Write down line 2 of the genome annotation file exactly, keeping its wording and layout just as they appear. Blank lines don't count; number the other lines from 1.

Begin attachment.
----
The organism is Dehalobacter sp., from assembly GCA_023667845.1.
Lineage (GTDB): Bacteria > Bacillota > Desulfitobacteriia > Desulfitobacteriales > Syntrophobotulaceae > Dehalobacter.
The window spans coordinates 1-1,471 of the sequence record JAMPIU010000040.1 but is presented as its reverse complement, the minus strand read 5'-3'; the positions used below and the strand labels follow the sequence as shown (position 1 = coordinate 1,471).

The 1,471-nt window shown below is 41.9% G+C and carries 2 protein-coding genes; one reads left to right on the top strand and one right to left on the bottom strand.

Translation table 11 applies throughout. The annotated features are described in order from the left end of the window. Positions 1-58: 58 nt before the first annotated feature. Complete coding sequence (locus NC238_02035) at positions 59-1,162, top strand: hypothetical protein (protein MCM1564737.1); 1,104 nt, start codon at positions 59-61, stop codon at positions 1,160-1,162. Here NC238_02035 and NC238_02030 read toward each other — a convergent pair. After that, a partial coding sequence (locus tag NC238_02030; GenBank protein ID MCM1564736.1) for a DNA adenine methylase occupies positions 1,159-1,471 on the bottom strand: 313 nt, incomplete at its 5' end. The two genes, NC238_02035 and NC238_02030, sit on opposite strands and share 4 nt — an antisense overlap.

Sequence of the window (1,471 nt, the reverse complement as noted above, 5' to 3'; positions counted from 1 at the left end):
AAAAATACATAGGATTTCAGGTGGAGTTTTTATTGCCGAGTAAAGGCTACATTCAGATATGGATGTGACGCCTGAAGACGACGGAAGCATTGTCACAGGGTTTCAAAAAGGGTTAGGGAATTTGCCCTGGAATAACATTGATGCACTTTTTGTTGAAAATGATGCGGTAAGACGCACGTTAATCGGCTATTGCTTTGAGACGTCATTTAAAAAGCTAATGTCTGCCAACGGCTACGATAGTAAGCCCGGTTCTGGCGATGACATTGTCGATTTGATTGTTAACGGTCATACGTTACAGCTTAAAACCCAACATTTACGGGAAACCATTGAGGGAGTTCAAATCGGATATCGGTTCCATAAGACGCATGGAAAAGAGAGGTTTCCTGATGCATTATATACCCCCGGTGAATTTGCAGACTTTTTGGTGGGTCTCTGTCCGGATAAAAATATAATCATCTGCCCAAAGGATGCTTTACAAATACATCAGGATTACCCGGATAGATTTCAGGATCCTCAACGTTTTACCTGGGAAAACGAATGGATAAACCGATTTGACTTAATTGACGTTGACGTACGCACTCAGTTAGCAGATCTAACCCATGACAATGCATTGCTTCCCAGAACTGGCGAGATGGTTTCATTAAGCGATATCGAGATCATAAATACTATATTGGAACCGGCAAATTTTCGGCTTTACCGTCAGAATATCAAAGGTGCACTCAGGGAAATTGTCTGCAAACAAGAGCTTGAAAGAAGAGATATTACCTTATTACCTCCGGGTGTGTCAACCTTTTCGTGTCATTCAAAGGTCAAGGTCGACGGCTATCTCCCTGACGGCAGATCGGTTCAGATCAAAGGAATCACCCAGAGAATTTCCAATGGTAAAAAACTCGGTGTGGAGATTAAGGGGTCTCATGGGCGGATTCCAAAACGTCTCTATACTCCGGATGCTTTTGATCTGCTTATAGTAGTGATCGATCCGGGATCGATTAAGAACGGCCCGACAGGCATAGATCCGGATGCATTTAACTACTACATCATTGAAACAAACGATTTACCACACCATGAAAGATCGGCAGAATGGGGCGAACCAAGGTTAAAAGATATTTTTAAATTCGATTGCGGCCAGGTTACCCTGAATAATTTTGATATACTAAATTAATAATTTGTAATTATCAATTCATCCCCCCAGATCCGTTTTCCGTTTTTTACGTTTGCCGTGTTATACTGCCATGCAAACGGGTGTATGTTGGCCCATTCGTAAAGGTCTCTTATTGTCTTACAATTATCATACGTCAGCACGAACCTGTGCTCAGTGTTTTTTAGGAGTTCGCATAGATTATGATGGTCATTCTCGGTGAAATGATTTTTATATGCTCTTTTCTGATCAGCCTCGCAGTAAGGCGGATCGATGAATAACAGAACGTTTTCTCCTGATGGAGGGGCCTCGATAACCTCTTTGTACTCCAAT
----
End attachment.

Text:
Lineage (GTDB): Bacteria > Bacillota > Desulfitobacteriia > Desulfitobacteriales > Syntrophobotulaceae > Dehalobacter.